Making the Switch

For the last few days, I’ve been impatiently waiting for a few checks to arrive. When I get my stimulus check and my travel reimbursement, I’ll be able to make a $1600 credit-card payment. That will also include my $400 in snowflakes. This payment will wipe out Card #1 and pay some on my last lump of debt, all rolled into that one low-interest card. I know that I can’t count my chickens before their hatched. Anything could happen between now and when my checks arrive, but it seems likely that I can mail off those payments.

It also seems very likely that I can pay everything off by October 1, seven months ahead of schedule. At that point, I plan on permanently making the switch from a “revolver” to a “convenience user.” The credit card industry divides people into these two categories. Convenience users, currently 39% of all cardholders, pay their charges off in full each month. Revolvers carry balances and contributed to the 34 billion dollars of profit credit card companies made last year. After all these years of paying interest, fretting about debt, and all the rest, it is going to be glorious to wash my hands of the whole mess and hop over to the “deadbeat” convenience-user category in the eyes of the banks.

While my new budget, snowflaking, and blogging are all helping me to pay off my cards early, there is another life change that is making a huge difference: my upcoming marriage. No, the future husband isn’t paying off my cards, but just being in a two-income household has increased my standard of living. It also means that I only pay $330 a month toward the cell phone and house costs. When I lived in Maryland, I paid $925 a month in rent alone. I had roughly the same salary that I have now, but my budget was much, much tighter.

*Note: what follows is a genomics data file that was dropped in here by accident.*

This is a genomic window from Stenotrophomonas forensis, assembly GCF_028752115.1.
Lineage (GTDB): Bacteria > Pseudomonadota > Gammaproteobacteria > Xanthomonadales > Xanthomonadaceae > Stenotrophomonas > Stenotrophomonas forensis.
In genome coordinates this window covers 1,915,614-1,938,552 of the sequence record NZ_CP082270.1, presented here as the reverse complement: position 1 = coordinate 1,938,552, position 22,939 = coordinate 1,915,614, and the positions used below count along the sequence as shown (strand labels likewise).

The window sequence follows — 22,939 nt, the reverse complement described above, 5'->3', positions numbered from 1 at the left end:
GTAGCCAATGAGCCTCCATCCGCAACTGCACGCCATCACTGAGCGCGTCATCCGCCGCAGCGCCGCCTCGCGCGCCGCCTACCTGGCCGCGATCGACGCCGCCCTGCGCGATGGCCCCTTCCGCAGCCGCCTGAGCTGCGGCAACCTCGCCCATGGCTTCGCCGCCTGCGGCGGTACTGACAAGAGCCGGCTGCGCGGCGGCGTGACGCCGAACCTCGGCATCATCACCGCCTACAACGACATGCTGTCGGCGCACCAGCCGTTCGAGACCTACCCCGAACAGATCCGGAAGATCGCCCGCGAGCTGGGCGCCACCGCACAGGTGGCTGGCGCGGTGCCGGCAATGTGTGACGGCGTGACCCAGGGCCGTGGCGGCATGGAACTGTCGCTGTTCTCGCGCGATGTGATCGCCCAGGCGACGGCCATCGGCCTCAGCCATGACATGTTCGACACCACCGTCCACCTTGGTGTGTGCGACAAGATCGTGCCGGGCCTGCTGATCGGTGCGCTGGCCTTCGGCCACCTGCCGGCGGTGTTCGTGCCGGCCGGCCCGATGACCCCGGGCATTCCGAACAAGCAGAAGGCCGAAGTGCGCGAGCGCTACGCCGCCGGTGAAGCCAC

I’ve been reading Credit Card Nation by Robert D. Manning. It was published in 2000, so his analysis focuses on the changes in credit from the 1960s through the 1990s. On a side note, it’s amazing what eight years will do. Looking back at life before 9/11, the Iraq War, sky-rocketing gas and food prices, I wonder what we all worried about! On the credit front, the past eight years have just amplified the trends Manning was identifying. One trend that has really got me thinking is the “moral divide.”

Manning describes how many stories in the media follow the personal narrative of a single debtor. So, we hear the individual story of one family who foolishly racked up $75,000 in debt. They are at fault for their consumption, have to repent, and redeem themselves through hard work, thrift, and savings. Even if it means well, this kind of narrative places the blame on the individual for his or her foolish choices.  Meanwhile, the vast majority of Americans have seen real wages stagnate and must cope with rising costs, so they use credit to mask their declining standard of living. In some ways, Manning identifies the old American drama.  Rather than examine the serious societal changes that are affecting someone, it is easier to find some personal flaw to explain his or her bad fortune.